REVERENCE TO THE HIGHEST SELF!
In the first pâda Brahman has been shown to be the cause of the origin, subsistence, and reabsorption of the entire world, comprising the ether and the other elements. Moreover, of this Brahman, which is the cause of the entire world, certain qualities have (implicitly) been declared, such as all-pervadingness, eternity, omniscience, its being the Self of all, and so on. Further, by producing reasons showing that some words which are generally used in a different sense denote Brahman also, we have been able to determine that some passages about whose sense doubts are entertained refer to Brahman. Now certain other passages present themselves which because containing only obscure indications of Brahman give rise to the doubt whether they refer to the highest Self or to something else. We therefore begin the second and third pâdas in order to settle those doubtful points.
1. (That which consists of mind is Brahman) because there is taught what is known from everywhere.
Scripture says, 'All this indeed is Brahman, beginning, ending, and breathing in it; thus knowing let a man meditate with calm mind. Now man is made of determination (kratu); according to what his determination is in this world so will he be when he has departed this life. Let him therefore form this determination: he who consists of mind, whose body is breath (the subtle body),' &c. (Kh. Up. III, 14). Concerning this passage the doubt presents itself whether what is pointed out as the object of meditation, by means of attributes such as consisting of mind, &c., is the embodied (individual) soul or the highest Brahman.
The embodied Self, the pûrvapakshin says.--Why?--Because the embodied Self as the ruler of the organs of action is well known to be connected with the mind and so on, while the highest Brahman is not, as is declared in several scriptural passages, so, for instance (Mu. Up. II, 1, 2),
[paragraph continues] 'He is without breath, without mind, pure.'--But, it may be objected, the passage, 'All this indeed is Brahman,' mentions Brahman directly; how then can you suppose that the embodied Self forms the object of meditation?--This objection does not apply, the pûrvapakshin rejoins, because the passage does not aim at enjoining meditation on Brahman, but rather at enjoining calmness of mind, the sense being: because Brahman is all this, taggalân, let a man meditate with a calm mind. That is to say: because all this aggregate of effects is Brahman only, springing from it, ending in it, and breathing in it; and because, as everything constitutes one Self only, there is no room for passion; therefore a man is to meditate with a calm mind. And since the sentence aims at enjoining calmness of mind, it cannot at the same time enjoin meditation on Brahman 1; but meditation is separately enjoined in the clause, 'Let him form the determination, i.e. reflection.' And thereupon the subsequent passage, 'He who consists of mind, whose body is breath,' &c. states the object of the meditation in words indicatory of the individual soul. For this reason we maintain that the meditation spoken of has the individual soul for its object. The other attributes also subsequently stated in the text, 'He to whom all works, all desires belong,' &c. may rightly be held to refer to the individual soul. The attributes, finally, of being what abides in the heart and of being extremely minute which are mentioned in the passage, 'He is my Self within the heart, smaller than a corn of rice, smaller than a corn of barley,' may be ascribed to the individual soul which has the size of the point of a goad, but not to the unlimited Brahman. If it be objected that the immediately following passage, 'greater than the earth,' &c., cannot refer to something limited, we reply that smallness and greatness which are mutually opposite cannot indeed be ascribed to one and the same thing; and that, if one attribute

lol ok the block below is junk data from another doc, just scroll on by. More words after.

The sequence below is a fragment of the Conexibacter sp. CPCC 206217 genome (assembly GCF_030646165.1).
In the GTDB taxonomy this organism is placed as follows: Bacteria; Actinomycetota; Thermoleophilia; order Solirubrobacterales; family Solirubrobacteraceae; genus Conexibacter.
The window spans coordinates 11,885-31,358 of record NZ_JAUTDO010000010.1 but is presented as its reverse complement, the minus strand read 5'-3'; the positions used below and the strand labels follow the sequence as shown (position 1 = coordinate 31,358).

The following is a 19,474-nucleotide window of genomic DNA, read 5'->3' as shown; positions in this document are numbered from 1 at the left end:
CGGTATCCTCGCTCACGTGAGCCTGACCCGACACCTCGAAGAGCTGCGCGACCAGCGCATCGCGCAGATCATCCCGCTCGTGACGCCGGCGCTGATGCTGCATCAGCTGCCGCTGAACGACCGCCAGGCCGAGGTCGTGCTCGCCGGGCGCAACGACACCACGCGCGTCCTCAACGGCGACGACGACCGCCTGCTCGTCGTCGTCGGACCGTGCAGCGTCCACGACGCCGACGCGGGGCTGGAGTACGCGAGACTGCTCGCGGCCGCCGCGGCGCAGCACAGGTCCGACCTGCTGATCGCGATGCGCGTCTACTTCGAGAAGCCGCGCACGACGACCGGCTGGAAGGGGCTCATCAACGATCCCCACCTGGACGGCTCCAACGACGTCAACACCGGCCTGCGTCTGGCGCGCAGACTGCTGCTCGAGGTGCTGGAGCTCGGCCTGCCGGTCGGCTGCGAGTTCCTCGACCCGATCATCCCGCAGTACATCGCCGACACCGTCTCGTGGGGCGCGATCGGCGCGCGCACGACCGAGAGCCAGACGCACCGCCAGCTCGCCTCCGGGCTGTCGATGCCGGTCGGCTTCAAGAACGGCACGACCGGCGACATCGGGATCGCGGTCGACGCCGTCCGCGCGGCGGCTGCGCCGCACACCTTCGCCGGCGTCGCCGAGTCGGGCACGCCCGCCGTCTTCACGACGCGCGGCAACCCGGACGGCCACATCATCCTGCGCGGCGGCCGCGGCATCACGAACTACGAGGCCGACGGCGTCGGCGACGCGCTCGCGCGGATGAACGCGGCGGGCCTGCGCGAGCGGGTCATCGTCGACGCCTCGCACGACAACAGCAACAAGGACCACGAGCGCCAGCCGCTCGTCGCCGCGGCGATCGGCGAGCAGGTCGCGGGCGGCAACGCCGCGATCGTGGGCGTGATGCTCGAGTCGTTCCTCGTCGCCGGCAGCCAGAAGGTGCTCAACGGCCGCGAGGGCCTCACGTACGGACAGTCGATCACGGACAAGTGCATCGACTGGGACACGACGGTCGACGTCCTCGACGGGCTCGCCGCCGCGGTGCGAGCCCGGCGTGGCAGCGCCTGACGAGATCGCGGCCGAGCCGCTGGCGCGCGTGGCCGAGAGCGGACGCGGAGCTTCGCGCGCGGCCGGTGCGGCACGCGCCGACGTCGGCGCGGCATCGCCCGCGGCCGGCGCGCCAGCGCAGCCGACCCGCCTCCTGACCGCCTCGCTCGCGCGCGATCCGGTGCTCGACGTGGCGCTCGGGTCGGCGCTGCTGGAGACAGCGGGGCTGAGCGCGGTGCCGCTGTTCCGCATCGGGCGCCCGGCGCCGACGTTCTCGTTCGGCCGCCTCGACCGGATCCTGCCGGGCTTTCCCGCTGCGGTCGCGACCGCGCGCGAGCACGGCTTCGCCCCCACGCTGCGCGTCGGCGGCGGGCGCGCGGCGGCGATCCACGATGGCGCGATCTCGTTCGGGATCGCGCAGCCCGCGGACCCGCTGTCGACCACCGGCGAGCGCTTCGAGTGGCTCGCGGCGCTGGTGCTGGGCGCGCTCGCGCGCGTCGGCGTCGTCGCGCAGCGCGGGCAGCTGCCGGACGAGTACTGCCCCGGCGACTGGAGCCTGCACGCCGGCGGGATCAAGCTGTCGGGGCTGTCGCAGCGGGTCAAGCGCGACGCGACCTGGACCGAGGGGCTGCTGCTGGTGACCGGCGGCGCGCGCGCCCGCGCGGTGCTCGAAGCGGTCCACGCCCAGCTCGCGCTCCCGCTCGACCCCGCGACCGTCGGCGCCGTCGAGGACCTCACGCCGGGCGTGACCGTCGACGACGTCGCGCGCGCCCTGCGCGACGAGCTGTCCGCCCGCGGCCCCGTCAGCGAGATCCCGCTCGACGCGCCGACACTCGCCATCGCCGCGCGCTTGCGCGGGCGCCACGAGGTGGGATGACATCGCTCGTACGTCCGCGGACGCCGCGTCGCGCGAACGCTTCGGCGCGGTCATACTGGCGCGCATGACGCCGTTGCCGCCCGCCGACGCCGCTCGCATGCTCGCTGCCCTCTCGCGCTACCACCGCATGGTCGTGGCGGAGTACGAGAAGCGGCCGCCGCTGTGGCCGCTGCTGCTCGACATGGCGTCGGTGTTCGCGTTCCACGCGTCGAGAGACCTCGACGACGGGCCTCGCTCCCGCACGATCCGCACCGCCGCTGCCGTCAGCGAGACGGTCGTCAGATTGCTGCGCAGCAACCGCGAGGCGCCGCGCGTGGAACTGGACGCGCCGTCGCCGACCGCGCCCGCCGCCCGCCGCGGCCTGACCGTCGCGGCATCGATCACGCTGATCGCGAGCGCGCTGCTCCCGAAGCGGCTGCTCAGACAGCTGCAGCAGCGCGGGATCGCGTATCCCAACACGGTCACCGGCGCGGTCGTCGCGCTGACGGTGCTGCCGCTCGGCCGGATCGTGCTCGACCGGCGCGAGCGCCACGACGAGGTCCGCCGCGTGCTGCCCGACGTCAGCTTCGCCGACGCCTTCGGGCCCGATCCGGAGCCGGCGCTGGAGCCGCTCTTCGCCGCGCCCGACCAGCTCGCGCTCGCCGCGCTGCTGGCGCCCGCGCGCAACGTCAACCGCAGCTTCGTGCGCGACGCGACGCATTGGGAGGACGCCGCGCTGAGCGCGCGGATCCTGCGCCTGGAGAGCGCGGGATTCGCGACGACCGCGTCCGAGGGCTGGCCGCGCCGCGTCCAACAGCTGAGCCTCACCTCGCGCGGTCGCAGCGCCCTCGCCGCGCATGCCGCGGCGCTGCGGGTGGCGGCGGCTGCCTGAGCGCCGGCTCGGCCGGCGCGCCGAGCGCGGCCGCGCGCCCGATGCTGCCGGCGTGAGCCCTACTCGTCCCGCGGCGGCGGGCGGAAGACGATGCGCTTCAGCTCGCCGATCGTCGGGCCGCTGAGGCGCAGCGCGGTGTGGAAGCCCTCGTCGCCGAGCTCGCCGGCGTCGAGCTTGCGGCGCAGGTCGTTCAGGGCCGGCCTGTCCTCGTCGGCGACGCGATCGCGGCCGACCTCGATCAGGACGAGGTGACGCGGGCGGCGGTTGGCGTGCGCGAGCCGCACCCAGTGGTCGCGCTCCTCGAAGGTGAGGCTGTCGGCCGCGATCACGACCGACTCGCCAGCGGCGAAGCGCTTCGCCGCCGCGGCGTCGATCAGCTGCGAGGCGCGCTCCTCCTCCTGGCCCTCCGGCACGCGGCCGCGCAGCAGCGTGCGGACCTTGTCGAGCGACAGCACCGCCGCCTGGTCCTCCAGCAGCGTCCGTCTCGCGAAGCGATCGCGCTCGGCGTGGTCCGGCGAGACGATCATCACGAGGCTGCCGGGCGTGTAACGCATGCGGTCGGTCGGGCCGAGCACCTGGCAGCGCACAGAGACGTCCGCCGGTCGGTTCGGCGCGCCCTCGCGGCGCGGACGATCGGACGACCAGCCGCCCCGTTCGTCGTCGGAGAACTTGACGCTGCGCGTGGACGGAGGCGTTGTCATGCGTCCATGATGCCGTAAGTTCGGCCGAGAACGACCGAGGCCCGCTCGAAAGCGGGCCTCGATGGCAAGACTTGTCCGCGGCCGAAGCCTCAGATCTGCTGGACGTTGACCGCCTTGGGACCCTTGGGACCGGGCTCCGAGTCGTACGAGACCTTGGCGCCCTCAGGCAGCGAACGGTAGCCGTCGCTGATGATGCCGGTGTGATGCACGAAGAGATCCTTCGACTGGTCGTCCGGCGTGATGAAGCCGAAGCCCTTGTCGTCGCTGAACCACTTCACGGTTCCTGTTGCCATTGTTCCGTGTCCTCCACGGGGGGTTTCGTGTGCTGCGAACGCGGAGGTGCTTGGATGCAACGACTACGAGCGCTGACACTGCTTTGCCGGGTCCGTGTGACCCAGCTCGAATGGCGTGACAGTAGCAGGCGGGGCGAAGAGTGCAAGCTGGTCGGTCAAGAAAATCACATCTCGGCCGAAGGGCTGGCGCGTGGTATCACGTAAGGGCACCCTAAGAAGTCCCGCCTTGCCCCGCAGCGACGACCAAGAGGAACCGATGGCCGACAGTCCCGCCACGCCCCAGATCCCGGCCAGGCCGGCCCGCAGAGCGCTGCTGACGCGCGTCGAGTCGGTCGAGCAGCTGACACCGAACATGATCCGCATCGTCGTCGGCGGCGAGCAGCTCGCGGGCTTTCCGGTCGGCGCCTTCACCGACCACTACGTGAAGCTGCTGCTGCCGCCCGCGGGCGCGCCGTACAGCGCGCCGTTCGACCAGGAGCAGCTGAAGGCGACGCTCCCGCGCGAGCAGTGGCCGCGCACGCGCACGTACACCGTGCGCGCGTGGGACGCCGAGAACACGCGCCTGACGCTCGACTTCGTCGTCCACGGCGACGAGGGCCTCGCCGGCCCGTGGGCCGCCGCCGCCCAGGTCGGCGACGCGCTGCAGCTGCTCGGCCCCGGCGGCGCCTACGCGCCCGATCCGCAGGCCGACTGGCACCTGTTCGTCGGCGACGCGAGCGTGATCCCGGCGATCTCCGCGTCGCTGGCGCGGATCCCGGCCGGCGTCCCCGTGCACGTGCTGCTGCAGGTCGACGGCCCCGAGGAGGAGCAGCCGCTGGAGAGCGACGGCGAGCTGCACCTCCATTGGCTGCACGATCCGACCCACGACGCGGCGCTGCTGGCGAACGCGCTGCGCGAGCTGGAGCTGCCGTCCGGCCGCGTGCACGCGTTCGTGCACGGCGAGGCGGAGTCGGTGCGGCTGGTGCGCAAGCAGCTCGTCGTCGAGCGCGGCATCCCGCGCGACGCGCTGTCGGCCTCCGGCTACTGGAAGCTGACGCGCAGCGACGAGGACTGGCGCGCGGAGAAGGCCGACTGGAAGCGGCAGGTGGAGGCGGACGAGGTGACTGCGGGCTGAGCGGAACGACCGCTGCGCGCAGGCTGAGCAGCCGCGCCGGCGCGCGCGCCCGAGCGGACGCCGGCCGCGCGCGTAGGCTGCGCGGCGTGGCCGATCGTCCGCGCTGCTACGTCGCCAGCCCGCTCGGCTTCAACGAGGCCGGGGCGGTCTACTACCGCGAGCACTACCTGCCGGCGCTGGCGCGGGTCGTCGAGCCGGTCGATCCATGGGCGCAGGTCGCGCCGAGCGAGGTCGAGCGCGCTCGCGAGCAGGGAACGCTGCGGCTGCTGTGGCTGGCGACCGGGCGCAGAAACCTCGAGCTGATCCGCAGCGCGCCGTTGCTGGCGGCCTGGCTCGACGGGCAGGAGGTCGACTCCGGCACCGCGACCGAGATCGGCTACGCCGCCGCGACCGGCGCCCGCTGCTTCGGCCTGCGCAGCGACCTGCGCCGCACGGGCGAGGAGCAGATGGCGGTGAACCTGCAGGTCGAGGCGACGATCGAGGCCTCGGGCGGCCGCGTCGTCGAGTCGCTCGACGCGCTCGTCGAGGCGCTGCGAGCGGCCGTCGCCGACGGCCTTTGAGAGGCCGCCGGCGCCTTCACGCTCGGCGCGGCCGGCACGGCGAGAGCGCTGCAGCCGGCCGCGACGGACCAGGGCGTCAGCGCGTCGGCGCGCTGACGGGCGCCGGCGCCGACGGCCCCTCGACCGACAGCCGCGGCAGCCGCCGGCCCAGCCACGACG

only is to be ascribed to the subject of the passage, smallness is preferable because it is mentioned first; while the greatness mentioned later on may be attributed to the soul in so far as it is one with Brahman. If it is once settled that the whole passage refers to the individual soul, it follows that the declaration of Brahman also, contained in the passage, 'That is Brahman' (III, 14, 4), refers to the individual soul 1, as it is clearly connected with the general topic. Therefore the individual soul is the object of meditation indicated by the qualities of consisting of mind and so on.
To all this we reply: The highest Brahman only is what is to be meditated upon as distinguished by the attributes of consisting of mind and so on.--Why?--'On account of there being taught here what is known from everywhere.' What is known from all Vedânta-passages to be the sense of the word Brahman, viz. the cause of the world, and what is mentioned here in the beginning words of the passage, ('all this indeed is Brahman,') the same we must assume to be taught here as distinguished by certain qualities, viz. consisting of mind and so on. Thus we avoid the fault of dropping the subject-matter under discussion and needlessly introducing a new topic.--But, it may be said, it has been shown that Brahman is, in the beginning of the passage, introduced merely for the purpose of intimating the injunction of calmness of mind, not for the purpose of intimating Brahman itself.--True, we reply; but the fact nevertheless remains that, where the qualities of consisting of mind, &c. are spoken of, Brahman only is proximate (i.e. mentioned not far off so that it may be concluded to be the thing referred to), while the individual soul is neither proximate nor intimated by any word directly pointing to it. The cases of Brahman and the individual soul are therefore not equal.